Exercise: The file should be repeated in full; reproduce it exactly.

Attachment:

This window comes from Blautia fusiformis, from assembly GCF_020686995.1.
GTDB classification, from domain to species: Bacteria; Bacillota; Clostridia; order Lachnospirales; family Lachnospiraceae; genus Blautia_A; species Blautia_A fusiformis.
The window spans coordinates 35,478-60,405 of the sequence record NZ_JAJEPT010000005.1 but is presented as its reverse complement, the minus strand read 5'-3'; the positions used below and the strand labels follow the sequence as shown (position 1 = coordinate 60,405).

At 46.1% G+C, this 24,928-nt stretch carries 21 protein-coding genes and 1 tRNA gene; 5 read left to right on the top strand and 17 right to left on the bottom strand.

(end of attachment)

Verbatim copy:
This window comes from Blautia fusiformis, from assembly GCF_020686995.1.
GTDB classification, from domain to species: Bacteria; Bacillota; Clostridia; order Lachnospirales; family Lachnospiraceae; genus Blautia_A; species Blautia_A fusiformis.
The window spans coordinates 35,478-60,405 of the sequence record NZ_JAJEPT010000005.1 but is presented as its reverse complement, the minus strand read 5'-3'; the positions used below and the strand labels follow the sequence as shown (position 1 = coordinate 60,405).

At 46.1% G+C, this 24,928-nt stretch carries 21 protein-coding genes and 1 tRNA gene; 5 read left to right on the top strand and 17 right to left on the bottom strand.